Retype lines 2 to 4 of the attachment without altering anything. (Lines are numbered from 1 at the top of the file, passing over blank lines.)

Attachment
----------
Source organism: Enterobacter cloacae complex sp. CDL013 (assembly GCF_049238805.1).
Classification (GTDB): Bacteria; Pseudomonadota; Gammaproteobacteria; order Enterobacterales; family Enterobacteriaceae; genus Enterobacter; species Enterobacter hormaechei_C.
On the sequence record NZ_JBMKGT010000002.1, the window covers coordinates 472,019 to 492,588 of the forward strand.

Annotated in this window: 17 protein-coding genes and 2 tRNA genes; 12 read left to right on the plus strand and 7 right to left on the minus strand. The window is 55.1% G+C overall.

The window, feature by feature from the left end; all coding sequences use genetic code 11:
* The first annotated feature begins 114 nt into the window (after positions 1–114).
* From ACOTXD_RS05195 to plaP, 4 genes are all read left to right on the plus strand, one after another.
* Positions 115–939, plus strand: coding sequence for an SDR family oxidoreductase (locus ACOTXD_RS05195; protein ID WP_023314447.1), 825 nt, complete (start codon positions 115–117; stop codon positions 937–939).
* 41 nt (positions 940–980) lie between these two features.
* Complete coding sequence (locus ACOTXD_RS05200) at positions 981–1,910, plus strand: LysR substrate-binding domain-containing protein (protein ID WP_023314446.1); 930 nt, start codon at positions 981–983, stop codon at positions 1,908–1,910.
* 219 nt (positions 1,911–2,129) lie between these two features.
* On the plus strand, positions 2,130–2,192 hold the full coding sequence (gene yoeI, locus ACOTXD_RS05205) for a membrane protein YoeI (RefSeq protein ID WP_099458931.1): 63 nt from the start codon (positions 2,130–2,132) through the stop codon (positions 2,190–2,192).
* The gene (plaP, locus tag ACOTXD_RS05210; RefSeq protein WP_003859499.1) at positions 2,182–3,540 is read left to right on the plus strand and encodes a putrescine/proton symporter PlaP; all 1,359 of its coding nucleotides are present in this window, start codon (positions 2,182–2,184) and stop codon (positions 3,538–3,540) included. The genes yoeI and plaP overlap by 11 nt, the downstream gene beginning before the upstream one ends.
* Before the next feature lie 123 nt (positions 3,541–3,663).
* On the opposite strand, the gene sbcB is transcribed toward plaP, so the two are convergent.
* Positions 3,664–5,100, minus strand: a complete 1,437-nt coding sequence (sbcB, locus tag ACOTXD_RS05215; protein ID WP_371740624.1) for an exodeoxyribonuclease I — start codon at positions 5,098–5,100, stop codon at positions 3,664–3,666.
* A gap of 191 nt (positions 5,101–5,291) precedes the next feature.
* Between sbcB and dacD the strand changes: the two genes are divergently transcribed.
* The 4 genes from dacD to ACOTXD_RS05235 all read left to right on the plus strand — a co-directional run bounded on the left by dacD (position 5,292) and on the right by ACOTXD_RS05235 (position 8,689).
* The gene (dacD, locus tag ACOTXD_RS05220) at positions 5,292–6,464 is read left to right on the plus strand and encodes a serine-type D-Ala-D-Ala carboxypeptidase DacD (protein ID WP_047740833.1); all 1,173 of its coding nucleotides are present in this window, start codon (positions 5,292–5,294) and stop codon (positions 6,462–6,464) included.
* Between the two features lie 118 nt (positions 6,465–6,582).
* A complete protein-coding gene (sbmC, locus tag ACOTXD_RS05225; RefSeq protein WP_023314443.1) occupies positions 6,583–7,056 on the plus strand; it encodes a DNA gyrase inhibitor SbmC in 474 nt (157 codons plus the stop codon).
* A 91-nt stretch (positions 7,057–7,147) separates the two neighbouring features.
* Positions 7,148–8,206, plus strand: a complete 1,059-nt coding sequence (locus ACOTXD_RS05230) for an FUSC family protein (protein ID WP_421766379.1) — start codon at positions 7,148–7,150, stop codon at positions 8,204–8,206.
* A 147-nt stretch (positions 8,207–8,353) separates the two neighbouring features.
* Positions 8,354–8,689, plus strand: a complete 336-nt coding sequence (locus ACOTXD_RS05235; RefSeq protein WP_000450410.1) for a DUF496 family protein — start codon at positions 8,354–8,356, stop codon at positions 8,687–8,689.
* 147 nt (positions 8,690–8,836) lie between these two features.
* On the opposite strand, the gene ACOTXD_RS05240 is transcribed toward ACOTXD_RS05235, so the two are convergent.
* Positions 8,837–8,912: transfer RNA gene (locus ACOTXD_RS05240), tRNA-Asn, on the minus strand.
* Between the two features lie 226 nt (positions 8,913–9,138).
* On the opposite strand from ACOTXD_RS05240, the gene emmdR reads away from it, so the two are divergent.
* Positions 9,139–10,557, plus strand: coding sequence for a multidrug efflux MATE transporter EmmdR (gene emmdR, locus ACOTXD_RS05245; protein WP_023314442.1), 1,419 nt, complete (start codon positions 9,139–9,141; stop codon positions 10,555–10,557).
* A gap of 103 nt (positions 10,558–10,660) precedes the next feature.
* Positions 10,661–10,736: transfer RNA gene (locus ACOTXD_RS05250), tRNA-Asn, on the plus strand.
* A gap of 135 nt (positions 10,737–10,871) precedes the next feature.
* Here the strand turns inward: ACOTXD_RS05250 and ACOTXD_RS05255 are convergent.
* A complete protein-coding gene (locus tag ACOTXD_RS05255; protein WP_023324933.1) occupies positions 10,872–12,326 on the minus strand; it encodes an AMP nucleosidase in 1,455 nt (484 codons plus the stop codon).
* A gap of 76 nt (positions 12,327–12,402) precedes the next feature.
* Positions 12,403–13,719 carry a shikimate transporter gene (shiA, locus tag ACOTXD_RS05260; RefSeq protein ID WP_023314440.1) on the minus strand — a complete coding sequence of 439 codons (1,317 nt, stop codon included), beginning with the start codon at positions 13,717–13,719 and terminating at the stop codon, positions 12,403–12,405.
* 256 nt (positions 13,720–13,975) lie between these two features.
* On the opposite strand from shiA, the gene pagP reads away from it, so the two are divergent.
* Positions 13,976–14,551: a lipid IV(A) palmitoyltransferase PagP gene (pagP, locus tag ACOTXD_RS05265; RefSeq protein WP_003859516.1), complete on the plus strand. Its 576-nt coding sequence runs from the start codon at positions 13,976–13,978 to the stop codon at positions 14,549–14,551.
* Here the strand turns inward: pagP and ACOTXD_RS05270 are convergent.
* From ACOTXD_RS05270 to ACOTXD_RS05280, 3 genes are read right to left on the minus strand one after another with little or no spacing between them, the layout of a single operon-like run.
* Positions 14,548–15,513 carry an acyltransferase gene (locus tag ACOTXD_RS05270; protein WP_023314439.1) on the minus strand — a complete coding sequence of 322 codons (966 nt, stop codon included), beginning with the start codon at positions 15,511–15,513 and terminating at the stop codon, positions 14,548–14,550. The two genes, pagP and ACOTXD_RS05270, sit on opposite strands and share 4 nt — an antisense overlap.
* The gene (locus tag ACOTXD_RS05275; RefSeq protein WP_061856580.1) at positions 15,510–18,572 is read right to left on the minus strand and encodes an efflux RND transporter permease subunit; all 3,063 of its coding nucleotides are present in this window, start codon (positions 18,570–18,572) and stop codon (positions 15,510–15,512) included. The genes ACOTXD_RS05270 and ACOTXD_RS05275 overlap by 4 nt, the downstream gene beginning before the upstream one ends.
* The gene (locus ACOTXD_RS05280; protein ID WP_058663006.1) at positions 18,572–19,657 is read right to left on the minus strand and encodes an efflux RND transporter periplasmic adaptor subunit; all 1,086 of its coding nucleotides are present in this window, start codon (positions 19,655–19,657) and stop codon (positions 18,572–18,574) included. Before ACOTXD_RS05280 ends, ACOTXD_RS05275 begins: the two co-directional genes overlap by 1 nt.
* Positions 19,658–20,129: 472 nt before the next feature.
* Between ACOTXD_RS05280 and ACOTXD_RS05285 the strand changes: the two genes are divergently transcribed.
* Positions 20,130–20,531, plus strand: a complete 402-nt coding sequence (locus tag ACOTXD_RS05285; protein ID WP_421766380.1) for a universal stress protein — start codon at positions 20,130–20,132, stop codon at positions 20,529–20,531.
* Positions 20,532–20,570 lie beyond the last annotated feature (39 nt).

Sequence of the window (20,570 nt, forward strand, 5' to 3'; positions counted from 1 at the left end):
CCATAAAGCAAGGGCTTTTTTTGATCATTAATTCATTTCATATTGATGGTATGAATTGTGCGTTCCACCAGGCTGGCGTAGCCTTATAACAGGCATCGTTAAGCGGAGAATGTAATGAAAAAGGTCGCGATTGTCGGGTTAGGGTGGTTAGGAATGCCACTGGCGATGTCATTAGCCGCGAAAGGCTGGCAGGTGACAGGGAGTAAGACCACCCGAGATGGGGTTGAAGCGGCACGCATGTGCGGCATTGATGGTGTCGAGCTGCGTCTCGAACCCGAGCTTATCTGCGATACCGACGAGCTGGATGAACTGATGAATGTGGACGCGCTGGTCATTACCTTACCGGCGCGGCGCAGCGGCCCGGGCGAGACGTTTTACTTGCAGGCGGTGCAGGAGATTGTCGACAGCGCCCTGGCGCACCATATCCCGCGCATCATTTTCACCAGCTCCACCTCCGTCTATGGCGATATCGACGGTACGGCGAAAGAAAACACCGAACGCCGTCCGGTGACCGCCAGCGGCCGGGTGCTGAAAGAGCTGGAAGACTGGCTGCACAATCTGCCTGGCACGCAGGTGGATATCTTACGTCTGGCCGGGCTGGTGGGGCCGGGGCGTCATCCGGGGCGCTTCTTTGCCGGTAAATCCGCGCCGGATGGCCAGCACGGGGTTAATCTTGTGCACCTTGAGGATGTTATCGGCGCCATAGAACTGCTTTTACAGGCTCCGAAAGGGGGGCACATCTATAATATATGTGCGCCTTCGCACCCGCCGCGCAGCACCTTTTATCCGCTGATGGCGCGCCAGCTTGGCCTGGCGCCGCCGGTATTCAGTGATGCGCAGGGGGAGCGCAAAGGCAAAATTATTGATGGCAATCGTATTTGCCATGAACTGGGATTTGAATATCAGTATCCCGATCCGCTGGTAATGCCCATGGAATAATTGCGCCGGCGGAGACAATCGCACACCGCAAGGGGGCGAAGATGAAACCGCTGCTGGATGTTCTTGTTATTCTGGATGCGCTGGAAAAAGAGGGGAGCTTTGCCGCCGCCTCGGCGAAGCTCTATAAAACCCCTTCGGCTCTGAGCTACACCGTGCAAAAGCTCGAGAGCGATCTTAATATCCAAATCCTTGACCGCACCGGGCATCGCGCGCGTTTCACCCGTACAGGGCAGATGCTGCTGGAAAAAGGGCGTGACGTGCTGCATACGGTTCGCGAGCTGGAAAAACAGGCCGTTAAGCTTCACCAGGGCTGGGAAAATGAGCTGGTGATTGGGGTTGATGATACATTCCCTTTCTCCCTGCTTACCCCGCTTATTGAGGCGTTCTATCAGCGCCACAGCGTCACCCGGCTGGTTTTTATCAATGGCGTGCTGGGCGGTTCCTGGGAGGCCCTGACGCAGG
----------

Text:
Classification (GTDB): Bacteria; Pseudomonadota; Gammaproteobacteria; order Enterobacterales; family Enterobacteriaceae; genus Enterobacter; species Enterobacter hormaechei_C.
On the sequence record NZ_JBMKGT010000002.1, the window covers coordinates 472,019 to 492,588 of the forward strand.

Annotated in this window: 17 protein-coding genes and 2 tRNA genes; 12 read left to right on the plus strand and 7 right to left on the minus strand. The window is 55.1% G+C overall.